As we promised last week, this week’s Forum touches on the future of the Republican Party — and many, many other subjects, largely responding to content we’ve published in the past week.
Second-year law student Landon Campbell, who serves as the Executive Vice President of the Texas Federalist Society and a Republican Party Precinct Chair, suggests that emphasizing fiscal restraint over divisive social issues can help draw at least some whippersnappers into the GOP fold. He worries, however, that adopting this approach may prove challenging in an environment in which candidates must appeal to more populist primary voters.
First-year law student Zachary Stone argues against SB 19, a bill championed by Lt. Gov. Dan Patrick that would freeze tuition increases at public colleges in Texas for the next four years. Stone warns that the bill, one of many introduced this session that has exposed tensions between Patrick and House Speaker Joe Straus, would harm students by cutting funding for essential educational services.
Mark Houser, the CEO of University Lands, discusses the efforts that the UT System has taken to address methane emissions from oil and gas wells on Permanent University Fund lands, after an Environment Texas advertisement ran in the Texan this week criticizing UT for its oil and gas development practices.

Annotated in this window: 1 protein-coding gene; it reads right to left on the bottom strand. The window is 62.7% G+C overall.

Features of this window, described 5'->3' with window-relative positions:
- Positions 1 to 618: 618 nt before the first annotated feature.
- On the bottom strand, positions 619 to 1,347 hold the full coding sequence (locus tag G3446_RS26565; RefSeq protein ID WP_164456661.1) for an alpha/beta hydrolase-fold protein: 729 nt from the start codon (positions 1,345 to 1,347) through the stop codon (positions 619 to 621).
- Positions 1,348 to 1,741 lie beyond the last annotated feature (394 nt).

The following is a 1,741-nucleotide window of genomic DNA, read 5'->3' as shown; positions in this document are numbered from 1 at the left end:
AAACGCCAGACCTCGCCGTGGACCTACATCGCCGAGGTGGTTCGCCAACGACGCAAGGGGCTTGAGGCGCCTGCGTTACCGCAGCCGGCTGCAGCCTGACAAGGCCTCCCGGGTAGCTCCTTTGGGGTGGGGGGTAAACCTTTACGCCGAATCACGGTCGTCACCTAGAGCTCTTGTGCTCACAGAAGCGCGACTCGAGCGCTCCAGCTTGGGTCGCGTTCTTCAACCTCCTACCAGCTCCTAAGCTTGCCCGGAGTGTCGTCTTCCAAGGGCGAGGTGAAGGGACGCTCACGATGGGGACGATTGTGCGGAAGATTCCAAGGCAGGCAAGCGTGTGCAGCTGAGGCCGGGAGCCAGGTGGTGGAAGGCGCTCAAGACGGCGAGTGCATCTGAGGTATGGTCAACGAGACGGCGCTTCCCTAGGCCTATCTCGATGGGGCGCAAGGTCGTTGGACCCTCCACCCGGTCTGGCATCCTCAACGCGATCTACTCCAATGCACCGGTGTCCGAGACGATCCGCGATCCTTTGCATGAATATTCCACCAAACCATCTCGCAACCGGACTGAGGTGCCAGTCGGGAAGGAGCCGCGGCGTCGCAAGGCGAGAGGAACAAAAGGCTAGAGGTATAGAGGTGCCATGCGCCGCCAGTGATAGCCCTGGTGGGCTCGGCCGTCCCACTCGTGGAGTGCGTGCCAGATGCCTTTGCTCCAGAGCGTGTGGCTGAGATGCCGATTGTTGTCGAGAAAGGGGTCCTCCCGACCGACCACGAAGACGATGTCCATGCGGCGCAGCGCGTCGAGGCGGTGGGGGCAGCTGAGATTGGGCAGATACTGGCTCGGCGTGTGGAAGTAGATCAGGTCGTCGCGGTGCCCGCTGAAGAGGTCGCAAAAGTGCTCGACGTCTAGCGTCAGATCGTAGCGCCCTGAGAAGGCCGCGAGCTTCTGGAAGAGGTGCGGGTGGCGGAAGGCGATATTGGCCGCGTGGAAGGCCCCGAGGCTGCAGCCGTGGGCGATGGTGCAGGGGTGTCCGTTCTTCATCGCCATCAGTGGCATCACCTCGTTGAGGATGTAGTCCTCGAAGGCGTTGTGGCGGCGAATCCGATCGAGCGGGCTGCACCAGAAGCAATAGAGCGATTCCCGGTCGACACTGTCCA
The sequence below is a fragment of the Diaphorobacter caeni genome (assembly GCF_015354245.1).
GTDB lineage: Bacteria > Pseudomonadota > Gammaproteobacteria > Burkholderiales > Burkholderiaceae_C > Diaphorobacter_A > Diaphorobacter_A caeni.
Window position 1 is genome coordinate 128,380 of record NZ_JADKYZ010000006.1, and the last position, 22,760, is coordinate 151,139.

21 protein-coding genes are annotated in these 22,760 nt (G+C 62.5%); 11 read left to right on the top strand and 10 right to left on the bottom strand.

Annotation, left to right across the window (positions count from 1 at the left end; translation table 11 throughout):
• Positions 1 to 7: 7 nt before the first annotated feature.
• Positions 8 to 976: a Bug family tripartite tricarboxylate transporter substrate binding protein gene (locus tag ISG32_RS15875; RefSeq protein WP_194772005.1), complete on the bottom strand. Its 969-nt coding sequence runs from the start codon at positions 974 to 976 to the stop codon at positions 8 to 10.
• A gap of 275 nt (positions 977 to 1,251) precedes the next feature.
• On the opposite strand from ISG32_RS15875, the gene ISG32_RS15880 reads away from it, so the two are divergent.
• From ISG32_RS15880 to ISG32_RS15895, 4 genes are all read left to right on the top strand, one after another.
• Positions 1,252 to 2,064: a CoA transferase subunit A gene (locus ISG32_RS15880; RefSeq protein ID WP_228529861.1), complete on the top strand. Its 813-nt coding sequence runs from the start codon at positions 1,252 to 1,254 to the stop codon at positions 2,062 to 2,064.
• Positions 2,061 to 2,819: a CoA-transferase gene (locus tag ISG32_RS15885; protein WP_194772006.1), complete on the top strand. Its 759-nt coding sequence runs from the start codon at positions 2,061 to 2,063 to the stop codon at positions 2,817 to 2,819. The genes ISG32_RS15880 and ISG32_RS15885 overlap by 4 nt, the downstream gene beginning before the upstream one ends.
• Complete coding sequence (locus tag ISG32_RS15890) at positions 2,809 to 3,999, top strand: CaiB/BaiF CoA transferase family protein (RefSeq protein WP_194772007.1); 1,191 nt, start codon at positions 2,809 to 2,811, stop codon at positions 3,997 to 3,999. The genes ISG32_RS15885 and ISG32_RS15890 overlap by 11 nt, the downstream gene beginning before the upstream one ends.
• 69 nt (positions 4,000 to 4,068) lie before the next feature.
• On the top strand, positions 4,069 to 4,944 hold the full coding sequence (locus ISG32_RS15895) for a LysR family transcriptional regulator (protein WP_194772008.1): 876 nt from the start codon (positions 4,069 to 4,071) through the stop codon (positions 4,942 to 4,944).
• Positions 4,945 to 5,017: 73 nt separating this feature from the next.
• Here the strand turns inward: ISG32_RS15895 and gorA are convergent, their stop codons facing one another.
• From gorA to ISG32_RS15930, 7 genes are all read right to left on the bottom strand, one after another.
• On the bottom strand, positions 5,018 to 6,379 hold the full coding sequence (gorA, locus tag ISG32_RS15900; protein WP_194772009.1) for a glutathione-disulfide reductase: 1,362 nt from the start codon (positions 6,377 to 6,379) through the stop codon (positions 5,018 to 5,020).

Alex Rothschild-Tayoub cautions that a column we published this week overextends the definition of sexual assault, which could make it harder for victims and survivors to understand what sexual assault actually is and decrease the number of reports. To truly combat the issue of sexual assault, survivors would benefit from a concrete, readily available definition that they can understand and act upon as they see fit.
Earlier this week, we ran a piece from English and sociology freshman Jacob Hood that discusses the meaning of diversity. Hood argues that the University should frame its defense of its diversity initiatives around the importance of providing opportunities to students of color, rather than around the educational benefits that those initiatives provide to the University’s white plurality.
As our semester comes to a close, we encourage you to continue contributing your perspectives on issues you find important. If you’re reading this online, you probably already know where to find us (hint: it’s firstname.lastname@example.org). We look forward to hearing from you!
Shenhar is a Plan II, economics and government senior from Westport, Connecticut. Vernon is an anthropology and rhetoric and writing sophomore from The Woodlands.